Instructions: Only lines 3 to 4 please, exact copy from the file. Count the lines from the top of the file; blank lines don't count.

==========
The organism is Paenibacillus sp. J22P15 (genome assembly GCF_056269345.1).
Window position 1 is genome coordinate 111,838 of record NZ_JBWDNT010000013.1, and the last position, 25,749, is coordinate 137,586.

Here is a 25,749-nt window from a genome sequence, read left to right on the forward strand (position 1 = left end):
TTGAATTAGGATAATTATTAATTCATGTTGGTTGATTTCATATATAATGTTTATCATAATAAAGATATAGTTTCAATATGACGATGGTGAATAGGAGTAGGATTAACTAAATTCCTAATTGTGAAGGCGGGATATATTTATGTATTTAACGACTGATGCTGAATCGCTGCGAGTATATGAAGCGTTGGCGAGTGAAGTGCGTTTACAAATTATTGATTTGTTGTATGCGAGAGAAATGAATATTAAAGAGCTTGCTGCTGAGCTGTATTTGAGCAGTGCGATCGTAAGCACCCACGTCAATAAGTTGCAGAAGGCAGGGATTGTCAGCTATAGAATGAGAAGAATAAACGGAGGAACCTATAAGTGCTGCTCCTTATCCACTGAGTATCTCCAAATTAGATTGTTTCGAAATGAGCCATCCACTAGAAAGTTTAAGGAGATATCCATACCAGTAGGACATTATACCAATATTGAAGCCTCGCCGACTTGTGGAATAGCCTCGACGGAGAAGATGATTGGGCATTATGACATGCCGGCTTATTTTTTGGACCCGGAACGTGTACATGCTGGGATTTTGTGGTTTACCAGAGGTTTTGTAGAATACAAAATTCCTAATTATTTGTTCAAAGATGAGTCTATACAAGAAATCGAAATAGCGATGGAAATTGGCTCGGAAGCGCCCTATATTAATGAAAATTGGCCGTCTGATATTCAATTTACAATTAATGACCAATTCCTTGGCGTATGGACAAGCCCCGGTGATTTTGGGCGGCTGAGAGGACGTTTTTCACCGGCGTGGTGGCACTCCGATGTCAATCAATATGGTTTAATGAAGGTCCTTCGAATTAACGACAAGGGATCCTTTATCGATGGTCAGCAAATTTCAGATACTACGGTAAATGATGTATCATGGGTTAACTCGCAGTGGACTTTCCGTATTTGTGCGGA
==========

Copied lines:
Here is a 25,749-nt window from a genome sequence, read left to right on the forward strand (position 1 = left end):
TTGAATTAGGATAATTATTAATTCATGTTGGTTGATTTCATATATAATGTTTATCATAATAAAGATATAGTTTCAATATGACGATGGTGAATAGGAGTAGGATTAACTAAATTCCTAATTGTGAAGGCGGGATATATTTATGTATTTAACGACTGATGCTGAATCGCTGCGAGTATATGAAGCGTTGGCGAGTGAAGTGCGTTTACAAATTATTGATTTGTTGTATGCGAGAGAAATGAATATTAAAGAGCTTGCTGCTGAGCTGTATTTGAGCAGTGCGATCGTAAGCACCCACGTCAATAAGTTGCAGAAGGCAGGGATTGTCAGCTATAGAATGAGAAGAATAAACGGAGGAACCTATAAGTGCTGCTCCTTATCCACTGAGTATCTCCAAATTAGATTGTTTCGAAATGAGCCATCCACTAGAAAGTTTAAGGAGATATCCATACCAGTAGGACATTATACCAATATTGAAGCCTCGCCGACTTGTGGAATAGCCTCGACGGAGAAGATGATTGGGCATTATGACATGCCGGCTTATTTTTTGGACCCGGAACGTGTACATGCTGGGATTTTGTGGTTTACCAGAGGTTTTGTAGAATACAAAATTCCTAATTATTTGTTCAAAGATGAGTCTATACAAGAAATCGAAATAGCGATGGAAATTGGCTCGGAAGCGCCCTATATTAATGAAAATTGGCCGTCTGATATTCAATTTACAATTAATGACCAATTCCTTGGCGTATGGACAAGCCCCGGTGATTTTGGGCGGCTGAGAGGACGTTTTTCACCGGCGTGGTGGCACTCCGATGTCAATCAATATGGTTTAATGAAGGTCCTTCGAATTAACGACAAGGGATCCTTTATCGATGGTCAGCAAATTTCAGATACTACGGTAAATGATGTATCATGGGTTAACTCGCAGTGGACTTTCCGTATTTGTGCGGA